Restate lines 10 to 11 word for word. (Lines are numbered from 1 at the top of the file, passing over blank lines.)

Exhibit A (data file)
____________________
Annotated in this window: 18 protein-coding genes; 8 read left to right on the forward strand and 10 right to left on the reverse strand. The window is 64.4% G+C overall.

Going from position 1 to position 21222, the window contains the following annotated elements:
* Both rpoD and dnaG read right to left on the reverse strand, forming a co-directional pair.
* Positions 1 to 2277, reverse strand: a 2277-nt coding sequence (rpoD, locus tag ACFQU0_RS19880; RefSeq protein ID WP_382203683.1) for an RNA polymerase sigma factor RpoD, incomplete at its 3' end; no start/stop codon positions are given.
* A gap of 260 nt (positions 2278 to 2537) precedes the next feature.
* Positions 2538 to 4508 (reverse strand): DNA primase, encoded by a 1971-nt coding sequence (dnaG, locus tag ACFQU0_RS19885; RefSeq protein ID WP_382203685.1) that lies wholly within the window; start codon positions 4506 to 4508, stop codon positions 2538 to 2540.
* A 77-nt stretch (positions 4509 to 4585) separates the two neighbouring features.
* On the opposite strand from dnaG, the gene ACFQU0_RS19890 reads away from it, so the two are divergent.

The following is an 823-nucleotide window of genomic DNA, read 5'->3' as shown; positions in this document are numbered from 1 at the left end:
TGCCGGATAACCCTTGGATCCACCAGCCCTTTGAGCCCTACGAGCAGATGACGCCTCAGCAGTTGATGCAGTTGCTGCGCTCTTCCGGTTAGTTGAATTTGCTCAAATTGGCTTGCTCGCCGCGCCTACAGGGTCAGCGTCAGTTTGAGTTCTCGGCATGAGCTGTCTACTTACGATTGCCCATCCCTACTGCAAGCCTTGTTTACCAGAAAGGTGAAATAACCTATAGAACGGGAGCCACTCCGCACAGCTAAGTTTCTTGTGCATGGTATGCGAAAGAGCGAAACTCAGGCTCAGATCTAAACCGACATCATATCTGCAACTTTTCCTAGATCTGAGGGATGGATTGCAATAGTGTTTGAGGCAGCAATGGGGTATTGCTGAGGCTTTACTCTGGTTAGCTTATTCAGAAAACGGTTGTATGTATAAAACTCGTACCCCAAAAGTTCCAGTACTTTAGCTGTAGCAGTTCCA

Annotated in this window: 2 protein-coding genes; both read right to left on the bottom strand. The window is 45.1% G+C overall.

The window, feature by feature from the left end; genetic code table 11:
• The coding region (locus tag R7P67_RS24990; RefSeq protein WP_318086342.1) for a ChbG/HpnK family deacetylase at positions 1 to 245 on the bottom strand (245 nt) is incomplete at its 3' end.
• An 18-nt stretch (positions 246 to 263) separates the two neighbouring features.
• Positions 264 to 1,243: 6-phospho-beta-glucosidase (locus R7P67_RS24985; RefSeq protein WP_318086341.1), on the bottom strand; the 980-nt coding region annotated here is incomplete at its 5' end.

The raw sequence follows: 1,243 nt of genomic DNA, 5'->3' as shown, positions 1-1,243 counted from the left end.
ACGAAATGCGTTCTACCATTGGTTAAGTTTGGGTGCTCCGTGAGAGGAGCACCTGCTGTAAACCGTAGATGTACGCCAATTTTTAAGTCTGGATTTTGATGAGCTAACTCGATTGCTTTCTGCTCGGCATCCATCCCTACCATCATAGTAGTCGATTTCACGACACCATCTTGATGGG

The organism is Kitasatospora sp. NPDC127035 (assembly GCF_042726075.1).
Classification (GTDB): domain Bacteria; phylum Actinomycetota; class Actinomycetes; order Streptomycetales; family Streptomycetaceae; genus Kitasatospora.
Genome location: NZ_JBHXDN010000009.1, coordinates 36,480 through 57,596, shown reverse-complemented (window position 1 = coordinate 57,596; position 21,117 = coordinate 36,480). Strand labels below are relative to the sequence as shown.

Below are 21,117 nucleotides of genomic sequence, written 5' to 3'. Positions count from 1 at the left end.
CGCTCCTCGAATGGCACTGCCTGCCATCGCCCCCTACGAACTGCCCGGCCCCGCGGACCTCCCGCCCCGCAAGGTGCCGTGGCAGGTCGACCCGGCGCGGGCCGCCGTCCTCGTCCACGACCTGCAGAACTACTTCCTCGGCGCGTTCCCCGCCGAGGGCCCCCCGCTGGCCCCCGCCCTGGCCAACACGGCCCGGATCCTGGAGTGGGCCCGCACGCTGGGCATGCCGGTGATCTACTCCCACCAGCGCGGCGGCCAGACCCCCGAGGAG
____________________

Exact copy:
TGCCGGATAACCCTTGGATCCACCAGCCCTTTGAGCCCTACGAGCAGATGACGCCTCAGCAGTTGATGCAGTTGCTGCGCTCTTCCGGTTAGTTGAATTTGCTCAAATTGGCTTGCTCGCCGCGCCTACAGGGTCAGCGTCAGTTTGAGTTCTCGGCATGAGCTGTCTACTTACGATTGCCCATCCCTACTGCAAGCCTTGTTTACCAGAAAGGTGAAATAACCTATAGAACGGGAGCCACTCCGCACAGCTAAGTTTCTTGTGCATGGTATGCGAAAGAGCGAAACTCAGGCTCAGATCTAAACCGACATCATATCTGCAACTTTTCCTAGATCTGAGGGATGGATTGCAATAGTGTTTGAGGCAGCAATGGGGTATTGCTGAGGCTTTACTCTGGTTAGCTTATTCAGAAAACGGTTGTATGTATAAAACTCGTACCCCAAAAGTTCCAGTACTTTAGCTGTAGCAGTTCCA

Annotated in this window: 2 protein-coding genes; both read right to left on the bottom strand. The window is 45.1% G+C overall.